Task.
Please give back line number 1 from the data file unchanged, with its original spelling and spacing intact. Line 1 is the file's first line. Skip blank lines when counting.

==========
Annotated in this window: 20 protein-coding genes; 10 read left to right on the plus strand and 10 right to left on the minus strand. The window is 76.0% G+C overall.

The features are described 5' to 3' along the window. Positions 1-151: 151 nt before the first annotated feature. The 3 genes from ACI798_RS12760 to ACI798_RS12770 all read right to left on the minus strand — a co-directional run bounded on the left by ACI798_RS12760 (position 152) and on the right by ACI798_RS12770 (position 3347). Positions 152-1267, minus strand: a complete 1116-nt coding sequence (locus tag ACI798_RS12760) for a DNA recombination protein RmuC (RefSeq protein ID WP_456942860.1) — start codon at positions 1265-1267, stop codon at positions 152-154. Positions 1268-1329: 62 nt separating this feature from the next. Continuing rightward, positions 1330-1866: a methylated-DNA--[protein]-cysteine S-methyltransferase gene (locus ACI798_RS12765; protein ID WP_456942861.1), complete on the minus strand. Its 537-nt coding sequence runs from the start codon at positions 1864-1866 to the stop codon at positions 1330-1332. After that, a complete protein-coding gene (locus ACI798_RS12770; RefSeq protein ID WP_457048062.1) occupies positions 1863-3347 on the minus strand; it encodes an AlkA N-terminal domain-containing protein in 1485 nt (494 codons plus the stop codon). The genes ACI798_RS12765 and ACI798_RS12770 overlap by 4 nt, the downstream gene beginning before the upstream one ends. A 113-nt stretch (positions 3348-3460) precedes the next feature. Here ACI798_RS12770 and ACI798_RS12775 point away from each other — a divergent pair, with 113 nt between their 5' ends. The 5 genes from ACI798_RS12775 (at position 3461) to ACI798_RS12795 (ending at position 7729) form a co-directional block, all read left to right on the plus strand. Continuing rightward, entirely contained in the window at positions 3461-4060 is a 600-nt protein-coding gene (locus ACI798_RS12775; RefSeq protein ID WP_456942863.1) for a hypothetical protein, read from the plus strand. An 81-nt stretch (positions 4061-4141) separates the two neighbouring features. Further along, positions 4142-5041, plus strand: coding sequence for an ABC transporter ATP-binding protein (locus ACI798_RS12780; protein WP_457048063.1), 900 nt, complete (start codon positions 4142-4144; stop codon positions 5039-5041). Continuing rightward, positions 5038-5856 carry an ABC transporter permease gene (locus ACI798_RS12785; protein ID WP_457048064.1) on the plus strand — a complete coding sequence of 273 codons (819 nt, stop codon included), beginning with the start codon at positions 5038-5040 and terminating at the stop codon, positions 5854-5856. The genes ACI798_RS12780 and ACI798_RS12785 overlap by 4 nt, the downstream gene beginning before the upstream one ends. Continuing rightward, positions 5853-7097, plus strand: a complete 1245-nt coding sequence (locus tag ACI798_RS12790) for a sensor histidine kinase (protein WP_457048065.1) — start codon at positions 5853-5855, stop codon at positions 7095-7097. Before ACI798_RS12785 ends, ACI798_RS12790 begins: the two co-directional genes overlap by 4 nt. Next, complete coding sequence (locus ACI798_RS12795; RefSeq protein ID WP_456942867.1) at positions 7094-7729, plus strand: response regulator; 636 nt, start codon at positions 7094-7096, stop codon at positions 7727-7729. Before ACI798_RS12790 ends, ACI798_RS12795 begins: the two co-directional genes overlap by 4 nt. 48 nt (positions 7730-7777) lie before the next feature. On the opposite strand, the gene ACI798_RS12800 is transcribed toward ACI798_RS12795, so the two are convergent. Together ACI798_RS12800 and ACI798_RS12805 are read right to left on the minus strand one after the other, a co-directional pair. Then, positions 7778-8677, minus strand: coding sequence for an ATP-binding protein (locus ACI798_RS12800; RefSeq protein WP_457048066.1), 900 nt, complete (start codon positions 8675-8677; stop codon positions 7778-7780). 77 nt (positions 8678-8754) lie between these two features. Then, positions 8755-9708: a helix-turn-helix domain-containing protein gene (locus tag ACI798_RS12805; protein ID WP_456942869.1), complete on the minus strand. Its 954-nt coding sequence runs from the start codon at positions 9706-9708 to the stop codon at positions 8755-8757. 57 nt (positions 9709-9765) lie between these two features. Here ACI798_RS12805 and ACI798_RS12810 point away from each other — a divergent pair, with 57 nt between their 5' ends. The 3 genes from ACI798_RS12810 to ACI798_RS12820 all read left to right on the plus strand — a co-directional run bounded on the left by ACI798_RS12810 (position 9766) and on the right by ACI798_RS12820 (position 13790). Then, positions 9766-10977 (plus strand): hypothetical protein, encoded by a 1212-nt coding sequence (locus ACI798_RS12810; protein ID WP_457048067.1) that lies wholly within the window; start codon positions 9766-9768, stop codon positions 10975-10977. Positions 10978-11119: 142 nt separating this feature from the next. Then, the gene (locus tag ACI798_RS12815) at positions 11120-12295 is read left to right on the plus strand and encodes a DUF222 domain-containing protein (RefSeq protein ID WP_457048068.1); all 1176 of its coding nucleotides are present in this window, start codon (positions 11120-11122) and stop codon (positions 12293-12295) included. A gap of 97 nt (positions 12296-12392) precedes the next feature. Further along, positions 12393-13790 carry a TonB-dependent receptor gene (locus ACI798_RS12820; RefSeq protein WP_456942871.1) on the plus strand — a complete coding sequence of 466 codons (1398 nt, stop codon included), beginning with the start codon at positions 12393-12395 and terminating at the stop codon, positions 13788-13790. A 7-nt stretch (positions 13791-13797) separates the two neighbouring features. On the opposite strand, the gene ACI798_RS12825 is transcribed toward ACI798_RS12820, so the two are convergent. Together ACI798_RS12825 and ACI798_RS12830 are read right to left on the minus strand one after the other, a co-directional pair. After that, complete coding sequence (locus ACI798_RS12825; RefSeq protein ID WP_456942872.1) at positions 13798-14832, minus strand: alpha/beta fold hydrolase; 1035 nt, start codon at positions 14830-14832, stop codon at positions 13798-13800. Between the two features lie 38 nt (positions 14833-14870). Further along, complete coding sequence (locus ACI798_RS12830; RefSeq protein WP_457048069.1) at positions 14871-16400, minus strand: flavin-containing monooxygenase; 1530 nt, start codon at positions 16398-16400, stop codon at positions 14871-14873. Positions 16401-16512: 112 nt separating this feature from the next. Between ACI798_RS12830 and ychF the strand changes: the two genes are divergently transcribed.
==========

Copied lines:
Annotated in this window: 20 protein-coding genes; 10 read left to right on the plus strand and 10 right to left on the minus strand. The window is 76.0% G+C overall.